Student or Learner
This is a grammar question of a high school test. I think contextually "it" is correct in this sentence, but wouldn't "which" also be correct grammar-wise with proper context? I don't think "which" can fit here.
25)Without a "proper incentive," losing weight / is hard work. However hard you may try, you won't lose weight. Having a proper incentive /means you must be very clear about the real benefits (that) you are going to get frommaking the necessary changes. Unless you have a clear idea of these benefits, youwon't have the motivation to make the changes needed. Remember which(it) is not easy to change your eating habits. Some people / diet for years without ever having a properincentive. That is (the reason)why they stay overweight.
Last edited by keannu; 03-Nov-2013 at 05:46.
No, I said "which" can work with a different context, and the sentence itself is correct. What do you think?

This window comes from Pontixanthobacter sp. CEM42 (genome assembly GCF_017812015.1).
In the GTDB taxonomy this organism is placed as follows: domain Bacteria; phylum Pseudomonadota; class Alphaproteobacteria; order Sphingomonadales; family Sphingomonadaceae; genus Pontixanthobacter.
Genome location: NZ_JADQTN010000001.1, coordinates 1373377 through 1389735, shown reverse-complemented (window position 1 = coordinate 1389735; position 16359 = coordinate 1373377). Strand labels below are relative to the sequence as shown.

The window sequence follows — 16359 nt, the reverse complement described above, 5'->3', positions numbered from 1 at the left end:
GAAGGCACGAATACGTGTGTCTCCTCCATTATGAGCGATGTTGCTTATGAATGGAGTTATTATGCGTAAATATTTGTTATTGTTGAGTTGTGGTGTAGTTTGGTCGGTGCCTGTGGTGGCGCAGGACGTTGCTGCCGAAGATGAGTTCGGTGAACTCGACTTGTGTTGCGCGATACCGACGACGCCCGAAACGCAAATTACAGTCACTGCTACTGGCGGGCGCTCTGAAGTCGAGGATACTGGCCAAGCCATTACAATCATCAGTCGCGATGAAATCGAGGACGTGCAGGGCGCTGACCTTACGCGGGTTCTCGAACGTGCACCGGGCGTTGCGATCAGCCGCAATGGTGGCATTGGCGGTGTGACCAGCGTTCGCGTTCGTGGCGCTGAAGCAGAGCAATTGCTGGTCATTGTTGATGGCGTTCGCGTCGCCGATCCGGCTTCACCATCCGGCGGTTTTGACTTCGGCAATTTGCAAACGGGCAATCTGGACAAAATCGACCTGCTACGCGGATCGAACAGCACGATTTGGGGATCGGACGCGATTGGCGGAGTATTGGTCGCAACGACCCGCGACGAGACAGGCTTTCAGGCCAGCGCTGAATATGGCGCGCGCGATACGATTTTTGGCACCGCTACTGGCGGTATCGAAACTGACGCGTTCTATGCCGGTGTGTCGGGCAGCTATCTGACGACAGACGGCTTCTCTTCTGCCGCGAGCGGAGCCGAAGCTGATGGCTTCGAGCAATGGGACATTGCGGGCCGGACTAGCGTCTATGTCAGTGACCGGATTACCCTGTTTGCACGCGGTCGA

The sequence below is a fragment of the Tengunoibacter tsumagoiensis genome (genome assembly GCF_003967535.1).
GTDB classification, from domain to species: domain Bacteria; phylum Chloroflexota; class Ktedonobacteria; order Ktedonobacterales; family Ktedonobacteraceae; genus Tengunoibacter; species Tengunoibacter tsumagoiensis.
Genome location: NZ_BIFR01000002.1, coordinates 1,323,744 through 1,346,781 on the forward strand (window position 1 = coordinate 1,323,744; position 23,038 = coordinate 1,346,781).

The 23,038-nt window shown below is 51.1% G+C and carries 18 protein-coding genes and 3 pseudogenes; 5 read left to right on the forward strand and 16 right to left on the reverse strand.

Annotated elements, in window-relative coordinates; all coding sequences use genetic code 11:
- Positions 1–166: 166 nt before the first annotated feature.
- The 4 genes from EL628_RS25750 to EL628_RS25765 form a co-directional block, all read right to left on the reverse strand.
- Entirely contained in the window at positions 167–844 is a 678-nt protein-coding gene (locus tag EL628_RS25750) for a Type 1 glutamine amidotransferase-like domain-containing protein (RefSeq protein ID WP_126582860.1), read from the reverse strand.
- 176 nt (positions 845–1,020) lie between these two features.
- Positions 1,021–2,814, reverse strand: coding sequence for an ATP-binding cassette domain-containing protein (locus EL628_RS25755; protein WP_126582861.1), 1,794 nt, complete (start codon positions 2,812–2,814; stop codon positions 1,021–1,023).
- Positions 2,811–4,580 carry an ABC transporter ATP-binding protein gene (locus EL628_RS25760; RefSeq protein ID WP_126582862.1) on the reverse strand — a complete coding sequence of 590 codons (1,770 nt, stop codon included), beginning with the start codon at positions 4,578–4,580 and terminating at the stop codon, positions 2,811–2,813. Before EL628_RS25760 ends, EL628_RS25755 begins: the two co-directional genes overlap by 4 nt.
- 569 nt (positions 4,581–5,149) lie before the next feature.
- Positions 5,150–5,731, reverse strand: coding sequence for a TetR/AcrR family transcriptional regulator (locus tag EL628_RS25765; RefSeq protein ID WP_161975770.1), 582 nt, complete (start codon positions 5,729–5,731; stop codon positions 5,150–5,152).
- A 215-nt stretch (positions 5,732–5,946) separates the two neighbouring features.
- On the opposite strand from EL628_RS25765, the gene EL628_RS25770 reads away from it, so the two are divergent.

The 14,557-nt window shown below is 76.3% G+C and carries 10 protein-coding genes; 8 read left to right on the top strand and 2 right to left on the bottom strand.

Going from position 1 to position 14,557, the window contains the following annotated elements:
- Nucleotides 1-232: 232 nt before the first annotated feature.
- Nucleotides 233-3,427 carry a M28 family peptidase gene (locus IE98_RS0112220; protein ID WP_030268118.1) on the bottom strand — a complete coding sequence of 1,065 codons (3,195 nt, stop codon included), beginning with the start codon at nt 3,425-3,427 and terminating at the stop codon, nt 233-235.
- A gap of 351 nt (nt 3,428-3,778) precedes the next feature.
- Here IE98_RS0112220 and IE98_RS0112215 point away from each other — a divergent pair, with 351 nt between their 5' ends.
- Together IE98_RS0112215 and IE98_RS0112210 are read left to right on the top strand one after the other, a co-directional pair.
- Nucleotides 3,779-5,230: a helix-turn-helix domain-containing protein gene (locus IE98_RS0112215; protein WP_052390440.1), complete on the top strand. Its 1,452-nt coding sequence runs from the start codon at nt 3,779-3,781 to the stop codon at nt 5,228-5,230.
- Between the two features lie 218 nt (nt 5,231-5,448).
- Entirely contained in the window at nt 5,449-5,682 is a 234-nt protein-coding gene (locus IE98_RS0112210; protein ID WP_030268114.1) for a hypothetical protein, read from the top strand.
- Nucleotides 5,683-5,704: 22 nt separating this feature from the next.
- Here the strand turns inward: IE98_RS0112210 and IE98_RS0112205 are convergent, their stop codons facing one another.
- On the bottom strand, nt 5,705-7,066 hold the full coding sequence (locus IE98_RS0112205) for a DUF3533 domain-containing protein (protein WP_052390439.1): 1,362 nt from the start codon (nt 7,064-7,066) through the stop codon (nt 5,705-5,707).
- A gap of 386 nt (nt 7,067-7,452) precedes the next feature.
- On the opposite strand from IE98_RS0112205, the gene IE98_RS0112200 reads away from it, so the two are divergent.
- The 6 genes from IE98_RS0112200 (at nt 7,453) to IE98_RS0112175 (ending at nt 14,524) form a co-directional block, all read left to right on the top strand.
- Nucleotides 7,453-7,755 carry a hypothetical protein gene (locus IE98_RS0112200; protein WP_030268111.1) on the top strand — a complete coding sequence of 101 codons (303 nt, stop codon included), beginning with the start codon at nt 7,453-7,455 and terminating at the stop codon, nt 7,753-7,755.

Last edited by 5jj; 03-Nov-2013 at 07:52.
I'm not sure, this is what I can think of...If "which" doesn't work in any sentence, I was wrong.
There are many ways to change your eating habits. They could be meditation, yoga, work-out, balancing your diet, fasting, etc.
. Remember which(it) is not easy to change your eating habits. You may have a hard time practicing yoga if you hate it....
'Both 'which' and 'it' can refer to the whole sentence (clause), but 'which' can't be used to start a main clause while 'it' can. 'Which' just 'summarizes' the previous clause.Remember it is not easy to change your eating habits. Some people overeat every day which makes them overweight.
Last edited by englishhobby; 03-Nov-2013 at 11:41.
If I were a native speaker of English, I would never shut up. :-)
I could imagine "Remember -- which is not easy -- to change your eating habits." But it would still be rather odd, and ambiguous. Is it hard to remember, or is it hard to change?